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    I don't think it's possible to write a goal with absolutely no method of manipulation, but it's possible to write goals where it is plain to see the expectations, even if you manipulate them around for some purpose. With the goal I showed, if you really wanted to screw with the kid, you could give him a sheet with 20 addends. If you wanted the kid to meet the goal, you could just intentionally not collect data and only collect "good" examples, or you could give him a multiple choice test where only one answer choice was in the same zipcode, or even have every addend be rounded to the leading digit. I don't know how you'd be able to write a "cheat-proof" goal though.
     
  17. a2z

    a2z Virtuoso

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    Oct 12, 2013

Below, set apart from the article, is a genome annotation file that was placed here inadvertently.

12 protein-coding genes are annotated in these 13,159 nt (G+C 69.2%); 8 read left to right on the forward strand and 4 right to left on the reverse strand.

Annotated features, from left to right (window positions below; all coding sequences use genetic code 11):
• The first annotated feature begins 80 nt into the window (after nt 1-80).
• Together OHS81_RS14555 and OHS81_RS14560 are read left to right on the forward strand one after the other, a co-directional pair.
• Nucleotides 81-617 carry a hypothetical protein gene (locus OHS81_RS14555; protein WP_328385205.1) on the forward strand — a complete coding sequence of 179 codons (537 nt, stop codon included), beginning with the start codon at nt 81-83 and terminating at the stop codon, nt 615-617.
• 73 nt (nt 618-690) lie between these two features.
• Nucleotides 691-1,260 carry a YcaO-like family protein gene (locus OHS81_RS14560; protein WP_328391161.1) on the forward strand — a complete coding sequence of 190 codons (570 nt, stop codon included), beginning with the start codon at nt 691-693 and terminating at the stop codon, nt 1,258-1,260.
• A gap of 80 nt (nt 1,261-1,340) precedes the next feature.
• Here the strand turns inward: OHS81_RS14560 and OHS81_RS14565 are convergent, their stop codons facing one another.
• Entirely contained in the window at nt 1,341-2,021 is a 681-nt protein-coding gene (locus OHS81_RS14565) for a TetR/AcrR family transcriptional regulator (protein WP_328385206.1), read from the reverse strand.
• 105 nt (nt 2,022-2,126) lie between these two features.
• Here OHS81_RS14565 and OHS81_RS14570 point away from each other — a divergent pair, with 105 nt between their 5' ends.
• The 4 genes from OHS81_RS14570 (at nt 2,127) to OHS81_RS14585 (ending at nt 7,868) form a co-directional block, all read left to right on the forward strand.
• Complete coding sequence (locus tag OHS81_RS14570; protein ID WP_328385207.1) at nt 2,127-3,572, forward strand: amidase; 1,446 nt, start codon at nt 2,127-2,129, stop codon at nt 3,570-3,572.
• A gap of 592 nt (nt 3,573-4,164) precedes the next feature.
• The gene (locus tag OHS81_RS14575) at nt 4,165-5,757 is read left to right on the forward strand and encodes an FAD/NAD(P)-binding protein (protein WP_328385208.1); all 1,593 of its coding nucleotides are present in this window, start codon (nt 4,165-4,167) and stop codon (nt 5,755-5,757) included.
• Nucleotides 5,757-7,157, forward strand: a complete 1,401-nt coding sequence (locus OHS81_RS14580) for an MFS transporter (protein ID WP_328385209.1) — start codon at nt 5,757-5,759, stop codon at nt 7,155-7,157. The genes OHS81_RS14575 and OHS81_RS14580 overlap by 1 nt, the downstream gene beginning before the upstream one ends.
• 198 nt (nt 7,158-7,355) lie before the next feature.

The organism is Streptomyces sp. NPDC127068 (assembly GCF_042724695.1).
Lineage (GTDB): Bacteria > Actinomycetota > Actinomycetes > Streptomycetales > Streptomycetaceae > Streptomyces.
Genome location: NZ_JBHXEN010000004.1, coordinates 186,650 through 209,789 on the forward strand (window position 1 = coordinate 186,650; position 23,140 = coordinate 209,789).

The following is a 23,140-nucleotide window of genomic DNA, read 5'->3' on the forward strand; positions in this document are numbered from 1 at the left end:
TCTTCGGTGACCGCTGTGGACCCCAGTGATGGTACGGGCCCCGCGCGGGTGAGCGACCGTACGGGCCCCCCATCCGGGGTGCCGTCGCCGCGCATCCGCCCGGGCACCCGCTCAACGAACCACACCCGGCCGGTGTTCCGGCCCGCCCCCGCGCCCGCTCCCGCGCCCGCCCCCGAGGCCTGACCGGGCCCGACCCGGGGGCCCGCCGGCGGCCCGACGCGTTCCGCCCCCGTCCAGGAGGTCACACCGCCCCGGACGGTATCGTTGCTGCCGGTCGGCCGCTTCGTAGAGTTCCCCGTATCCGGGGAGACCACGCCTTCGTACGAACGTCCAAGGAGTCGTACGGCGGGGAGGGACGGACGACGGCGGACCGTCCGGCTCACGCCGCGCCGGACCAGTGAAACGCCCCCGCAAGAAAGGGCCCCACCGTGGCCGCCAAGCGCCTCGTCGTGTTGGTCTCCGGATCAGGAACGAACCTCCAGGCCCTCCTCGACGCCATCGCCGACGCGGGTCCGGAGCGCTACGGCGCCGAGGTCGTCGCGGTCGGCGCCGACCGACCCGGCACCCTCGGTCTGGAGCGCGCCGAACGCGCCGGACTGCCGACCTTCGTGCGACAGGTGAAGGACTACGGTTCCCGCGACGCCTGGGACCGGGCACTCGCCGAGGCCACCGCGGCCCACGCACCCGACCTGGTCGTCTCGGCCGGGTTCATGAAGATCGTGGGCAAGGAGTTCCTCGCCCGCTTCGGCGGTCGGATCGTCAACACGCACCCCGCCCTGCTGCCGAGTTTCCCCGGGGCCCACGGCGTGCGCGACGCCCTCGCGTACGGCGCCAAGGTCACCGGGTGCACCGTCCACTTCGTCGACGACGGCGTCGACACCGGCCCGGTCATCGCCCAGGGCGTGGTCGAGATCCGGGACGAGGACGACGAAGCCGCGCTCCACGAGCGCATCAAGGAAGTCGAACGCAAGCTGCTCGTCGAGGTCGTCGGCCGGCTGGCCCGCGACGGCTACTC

No, you can't fully cheat-proof. I liked your comment about no adult support. Part of my question was to think about how students are taught in class and how it can be allowed with the measurable goal.

    For example, if you don't use the word independently, peer-help or teacher assistance can be used to obtain the measurement. I liked seeing no adult support because that is a common way that student's measurements are manipulated even if it isn't for malicious reasons just sympathy.

    Another classroom procedure used is reviewing just prior to a quiz or test. I mean in the 10 minutes before. It sure helps the score but the reality is that students won't have people reviewing for them at other times. They have to know how to do the work.

    I'm thinking even more about goals for reading comprehension where the students have the chapters read TO them. The teacher talks about the chapters and then a quiz is given. How can this be measuring reading comprehension? Also, how can a test on a novel that was read and discussed be a measure of independent student reading comprehension?

    I think we really need to think when we do have measurable goals, will they really be meaningful. Should I take that measurement when I just went over how to do double digit multiplication and put kids in groups to work together? Or even if it was independent, does doing it immediately following the explanation show mastery? I think not, but many will use this as proof of a positive measurement.